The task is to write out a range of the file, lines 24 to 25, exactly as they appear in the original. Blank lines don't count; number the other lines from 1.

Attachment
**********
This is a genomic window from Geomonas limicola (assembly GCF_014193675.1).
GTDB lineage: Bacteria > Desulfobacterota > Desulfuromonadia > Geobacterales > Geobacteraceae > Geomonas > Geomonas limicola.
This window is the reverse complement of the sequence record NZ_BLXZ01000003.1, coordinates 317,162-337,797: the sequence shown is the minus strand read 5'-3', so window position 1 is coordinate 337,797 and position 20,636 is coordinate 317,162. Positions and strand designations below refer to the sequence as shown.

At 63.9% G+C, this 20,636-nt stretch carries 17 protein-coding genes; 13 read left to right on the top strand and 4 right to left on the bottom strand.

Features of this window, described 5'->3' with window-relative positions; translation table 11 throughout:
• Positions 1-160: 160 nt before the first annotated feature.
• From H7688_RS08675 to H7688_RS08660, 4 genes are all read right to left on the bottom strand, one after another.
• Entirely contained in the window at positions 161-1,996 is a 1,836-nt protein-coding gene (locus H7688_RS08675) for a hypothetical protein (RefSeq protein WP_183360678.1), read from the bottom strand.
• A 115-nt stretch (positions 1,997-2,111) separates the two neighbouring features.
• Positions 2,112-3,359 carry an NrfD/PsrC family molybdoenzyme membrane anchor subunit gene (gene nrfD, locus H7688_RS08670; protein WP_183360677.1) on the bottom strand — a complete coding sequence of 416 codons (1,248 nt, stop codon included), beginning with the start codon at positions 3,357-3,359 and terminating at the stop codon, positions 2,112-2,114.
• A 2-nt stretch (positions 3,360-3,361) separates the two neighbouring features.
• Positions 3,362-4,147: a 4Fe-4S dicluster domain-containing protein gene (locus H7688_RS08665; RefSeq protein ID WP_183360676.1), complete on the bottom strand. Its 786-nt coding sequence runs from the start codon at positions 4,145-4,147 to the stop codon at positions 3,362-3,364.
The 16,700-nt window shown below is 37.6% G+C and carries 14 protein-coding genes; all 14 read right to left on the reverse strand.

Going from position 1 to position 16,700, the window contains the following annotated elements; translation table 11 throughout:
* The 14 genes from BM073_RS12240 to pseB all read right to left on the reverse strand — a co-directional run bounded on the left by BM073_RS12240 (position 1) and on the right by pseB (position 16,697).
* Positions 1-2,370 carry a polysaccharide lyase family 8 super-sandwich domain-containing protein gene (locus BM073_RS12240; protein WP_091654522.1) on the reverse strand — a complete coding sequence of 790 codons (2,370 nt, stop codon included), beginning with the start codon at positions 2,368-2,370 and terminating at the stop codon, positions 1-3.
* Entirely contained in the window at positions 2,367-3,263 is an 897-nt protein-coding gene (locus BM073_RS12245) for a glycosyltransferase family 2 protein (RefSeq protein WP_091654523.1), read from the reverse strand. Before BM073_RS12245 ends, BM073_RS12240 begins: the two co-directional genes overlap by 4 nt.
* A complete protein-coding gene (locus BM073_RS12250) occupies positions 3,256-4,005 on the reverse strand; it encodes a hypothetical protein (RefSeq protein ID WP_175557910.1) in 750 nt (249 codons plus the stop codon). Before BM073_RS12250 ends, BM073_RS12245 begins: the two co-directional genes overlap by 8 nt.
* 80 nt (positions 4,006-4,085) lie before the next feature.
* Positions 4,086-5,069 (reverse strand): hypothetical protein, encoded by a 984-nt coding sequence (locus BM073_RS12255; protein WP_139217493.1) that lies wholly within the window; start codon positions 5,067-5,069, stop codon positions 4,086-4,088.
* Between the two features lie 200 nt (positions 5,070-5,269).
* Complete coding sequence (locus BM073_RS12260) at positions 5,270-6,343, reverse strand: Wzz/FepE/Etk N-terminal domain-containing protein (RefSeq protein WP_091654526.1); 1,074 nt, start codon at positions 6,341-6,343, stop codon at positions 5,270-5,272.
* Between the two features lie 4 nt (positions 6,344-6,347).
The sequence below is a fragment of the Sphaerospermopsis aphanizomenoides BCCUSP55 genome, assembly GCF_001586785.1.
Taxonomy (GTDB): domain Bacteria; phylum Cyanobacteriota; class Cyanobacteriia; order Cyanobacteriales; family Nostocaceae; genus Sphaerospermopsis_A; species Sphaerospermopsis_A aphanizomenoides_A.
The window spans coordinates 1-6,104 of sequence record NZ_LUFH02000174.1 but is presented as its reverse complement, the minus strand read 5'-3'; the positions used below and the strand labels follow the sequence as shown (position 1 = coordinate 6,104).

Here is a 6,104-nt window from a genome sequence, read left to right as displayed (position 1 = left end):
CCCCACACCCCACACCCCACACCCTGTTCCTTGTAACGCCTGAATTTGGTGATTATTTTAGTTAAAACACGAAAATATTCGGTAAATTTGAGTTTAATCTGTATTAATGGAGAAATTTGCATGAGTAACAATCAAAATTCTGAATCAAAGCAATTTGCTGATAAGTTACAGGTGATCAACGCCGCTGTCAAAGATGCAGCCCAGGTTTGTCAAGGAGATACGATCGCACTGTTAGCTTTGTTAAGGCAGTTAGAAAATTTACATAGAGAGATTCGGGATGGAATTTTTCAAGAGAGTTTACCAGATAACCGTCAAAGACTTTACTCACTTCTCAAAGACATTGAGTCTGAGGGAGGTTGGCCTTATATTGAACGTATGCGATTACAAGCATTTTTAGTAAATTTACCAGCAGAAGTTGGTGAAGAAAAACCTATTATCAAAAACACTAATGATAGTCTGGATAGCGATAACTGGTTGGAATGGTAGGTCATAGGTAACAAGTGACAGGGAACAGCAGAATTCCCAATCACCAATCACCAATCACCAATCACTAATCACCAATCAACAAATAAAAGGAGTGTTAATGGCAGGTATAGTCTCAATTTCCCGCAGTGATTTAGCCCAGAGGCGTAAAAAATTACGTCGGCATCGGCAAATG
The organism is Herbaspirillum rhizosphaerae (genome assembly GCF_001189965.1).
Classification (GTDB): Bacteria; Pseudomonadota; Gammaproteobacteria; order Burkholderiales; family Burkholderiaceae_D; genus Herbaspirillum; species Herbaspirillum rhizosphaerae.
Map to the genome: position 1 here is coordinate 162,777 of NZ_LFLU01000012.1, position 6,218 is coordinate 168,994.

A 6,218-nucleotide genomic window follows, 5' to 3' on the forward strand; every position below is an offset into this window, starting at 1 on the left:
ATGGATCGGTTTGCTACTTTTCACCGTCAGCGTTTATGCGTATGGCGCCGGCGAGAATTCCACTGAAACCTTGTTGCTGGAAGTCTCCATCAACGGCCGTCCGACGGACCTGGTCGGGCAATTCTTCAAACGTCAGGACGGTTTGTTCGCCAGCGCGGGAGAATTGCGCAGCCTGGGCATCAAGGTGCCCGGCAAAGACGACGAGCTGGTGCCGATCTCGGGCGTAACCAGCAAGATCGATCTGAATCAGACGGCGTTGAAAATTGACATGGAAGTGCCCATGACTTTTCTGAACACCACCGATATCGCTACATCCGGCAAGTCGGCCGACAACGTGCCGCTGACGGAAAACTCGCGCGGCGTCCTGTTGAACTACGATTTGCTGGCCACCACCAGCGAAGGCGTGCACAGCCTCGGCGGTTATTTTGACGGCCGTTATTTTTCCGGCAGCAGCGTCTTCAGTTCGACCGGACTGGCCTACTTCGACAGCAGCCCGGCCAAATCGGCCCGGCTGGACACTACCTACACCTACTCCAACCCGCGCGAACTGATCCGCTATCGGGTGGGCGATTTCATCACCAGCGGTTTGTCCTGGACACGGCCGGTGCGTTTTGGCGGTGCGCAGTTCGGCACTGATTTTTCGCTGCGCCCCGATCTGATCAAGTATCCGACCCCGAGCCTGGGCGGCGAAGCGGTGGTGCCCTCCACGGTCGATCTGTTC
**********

The sequence below is a fragment of the Sphaerospermopsis aphanizomenoides BCCUSP55 genome, assembly GCF_001586785.1.
Taxonomy (GTDB): domain Bacteria; phylum Cyanobacteriota; class Cyanobacteriia; order Cyanobacteriales; family Nostocaceae; genus Sphaerospermopsis_A; species Sphaerospermopsis_A aphanizomenoides_A.